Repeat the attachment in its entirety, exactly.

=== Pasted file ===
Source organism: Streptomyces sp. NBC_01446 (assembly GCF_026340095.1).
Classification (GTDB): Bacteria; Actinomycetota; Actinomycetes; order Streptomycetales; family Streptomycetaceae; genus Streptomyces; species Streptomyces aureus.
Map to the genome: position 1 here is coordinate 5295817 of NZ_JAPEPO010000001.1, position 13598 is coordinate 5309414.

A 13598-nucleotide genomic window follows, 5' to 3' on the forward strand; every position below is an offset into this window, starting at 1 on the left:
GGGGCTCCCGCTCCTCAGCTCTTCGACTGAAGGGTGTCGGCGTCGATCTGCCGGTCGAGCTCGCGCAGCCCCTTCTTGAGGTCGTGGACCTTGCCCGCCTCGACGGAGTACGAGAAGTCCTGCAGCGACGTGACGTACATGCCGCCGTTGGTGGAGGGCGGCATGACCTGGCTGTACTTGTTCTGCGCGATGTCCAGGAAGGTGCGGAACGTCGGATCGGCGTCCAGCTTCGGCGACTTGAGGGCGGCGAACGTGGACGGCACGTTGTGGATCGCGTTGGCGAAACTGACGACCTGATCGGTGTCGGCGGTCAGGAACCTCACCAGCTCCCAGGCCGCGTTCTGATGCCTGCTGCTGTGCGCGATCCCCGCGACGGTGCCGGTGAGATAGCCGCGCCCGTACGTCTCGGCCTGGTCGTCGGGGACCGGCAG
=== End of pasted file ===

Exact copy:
Source organism: Streptomyces sp. NBC_01446 (assembly GCF_026340095.1).
Classification (GTDB): Bacteria; Actinomycetota; Actinomycetes; order Streptomycetales; family Streptomycetaceae; genus Streptomyces; species Streptomyces aureus.
Map to the genome: position 1 here is coordinate 5295817 of NZ_JAPEPO010000001.1, position 13598 is coordinate 5309414.

A 13598-nucleotide genomic window follows, 5' to 3' on the forward strand; every position below is an offset into this window, starting at 1 on the left:
GGGGCTCCCGCTCCTCAGCTCTTCGACTGAAGGGTGTCGGCGTCGATCTGCCGGTCGAGCTCGCGCAGCCCCTTCTTGAGGTCGTGGACCTTGCCCGCCTCGACGGAGTACGAGAAGTCCTGCAGCGACGTGACGTACATGCCGCCGTTGGTGGAGGGCGGCATGACCTGGCTGTACTTGTTCTGCGCGATGTCCAGGAAGGTGCGGAACGTCGGATCGGCGTCCAGCTTCGGCGACTTGAGGGCGGCGAACGTGGACGGCACGTTGTGGATCGCGTTGGCGAAACTGACGACCTGATCGGTGTCGGCGGTCAGGAACCTCACCAGCTCCCAGGCCGCGTTCTGATGCCTGCTGCTGTGCGCGATCCCCGCGACGGTGCCGGTGAGATAGCCGCGCCCGTACGTCTCGGCCTGGTCGTCGGGGACCGGCAG